Segura is due $14.25 million per year for the next 4 years. In that time, he’ll almost certainly be worth that figure, if not be an outright bargain. But, whatever, we save that money and we ostensibly get worse at the short stop position in 2019 (again, so we can tank and get that higher draft pick). Then, there’s Juan Nicasio’s $9 million for 2019. He, of course, sucked a fat one in 2018, but that could obviously flip entirely the very next year, because that’s how it is with relievers; randomness abounds! Nevertheless, that’s a lot for an 8th inning reliever who may or may not be finished. James Pazos has a nothing salary, which is most galling, because he’s both young and good! Why couldn’t HE fetch a pretty penny on the open market? Why the need to throw him into the mix?
Particularly when Carlos Santana is coming our way?! He’s a first baseman (or a DH, depending on what else we do with that first base spot) who’s owed a combined $35 million over the next two years ($500,000 of that is a buyout for 2021, because you figure there’s no way in hell this team is going to pay a 35 year old first baseman another $17.5 million when they don’t have to). Santana – like all these other useless veterans we’re getting back in these deals – was great in 2017 and stunk in 2018. So, NOT GREAT, JERRY!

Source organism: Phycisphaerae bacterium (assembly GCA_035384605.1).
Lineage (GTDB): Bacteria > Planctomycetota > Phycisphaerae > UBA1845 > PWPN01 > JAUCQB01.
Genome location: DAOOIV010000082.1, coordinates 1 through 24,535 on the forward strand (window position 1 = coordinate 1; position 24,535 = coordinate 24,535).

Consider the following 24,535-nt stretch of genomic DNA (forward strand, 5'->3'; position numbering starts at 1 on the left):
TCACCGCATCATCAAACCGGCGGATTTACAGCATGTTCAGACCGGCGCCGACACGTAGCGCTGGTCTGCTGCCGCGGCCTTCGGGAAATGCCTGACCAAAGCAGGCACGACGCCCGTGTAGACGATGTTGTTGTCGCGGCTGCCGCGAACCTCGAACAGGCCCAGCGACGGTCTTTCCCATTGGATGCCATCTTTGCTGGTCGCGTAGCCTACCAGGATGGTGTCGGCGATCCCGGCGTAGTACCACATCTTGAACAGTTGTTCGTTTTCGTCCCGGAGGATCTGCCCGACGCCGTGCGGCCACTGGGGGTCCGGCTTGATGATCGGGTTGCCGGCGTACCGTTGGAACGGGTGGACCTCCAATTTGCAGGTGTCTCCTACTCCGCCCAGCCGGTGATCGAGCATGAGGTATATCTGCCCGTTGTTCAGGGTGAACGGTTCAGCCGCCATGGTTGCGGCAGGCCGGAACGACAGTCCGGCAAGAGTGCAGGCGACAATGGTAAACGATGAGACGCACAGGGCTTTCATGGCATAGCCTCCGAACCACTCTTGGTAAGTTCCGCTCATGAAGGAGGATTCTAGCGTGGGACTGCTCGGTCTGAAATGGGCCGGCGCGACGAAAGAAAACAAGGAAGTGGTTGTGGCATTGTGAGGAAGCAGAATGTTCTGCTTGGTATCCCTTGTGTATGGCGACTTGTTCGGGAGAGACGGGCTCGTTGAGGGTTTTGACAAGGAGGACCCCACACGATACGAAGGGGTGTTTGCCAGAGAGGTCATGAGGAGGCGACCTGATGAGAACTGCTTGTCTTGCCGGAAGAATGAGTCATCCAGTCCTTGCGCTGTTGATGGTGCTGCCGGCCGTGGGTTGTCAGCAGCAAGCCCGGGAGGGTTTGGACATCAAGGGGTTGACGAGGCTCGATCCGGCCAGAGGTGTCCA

The prize in this deal, I guess, is J.P. Crawford, who will be a 24-year old glove-first/no-bat short stop in 2019. If we can develop the bat into something halfway decent, then maybe that’s an upgrade in the end. But, that’s obviously no guarantee.
And, that’s it. A new short stop and a savings of another $31 million. On the plus side, all these massive contracts expire after 2019 or 2020, so RIGHT ON TRACK FOR 2021 YOU GUYS!
As always, it’s hard to judge anything until you see the rest of the offseason moves. But, you figure the biggest deals have been made (unless the team goes full boar and unloads Haniger for another bevy of prospects), and now it’s time for the rest of the roster moves to fill in around these guys. But, on a surface level, it’s hard to get too excited, when so many variables are in play.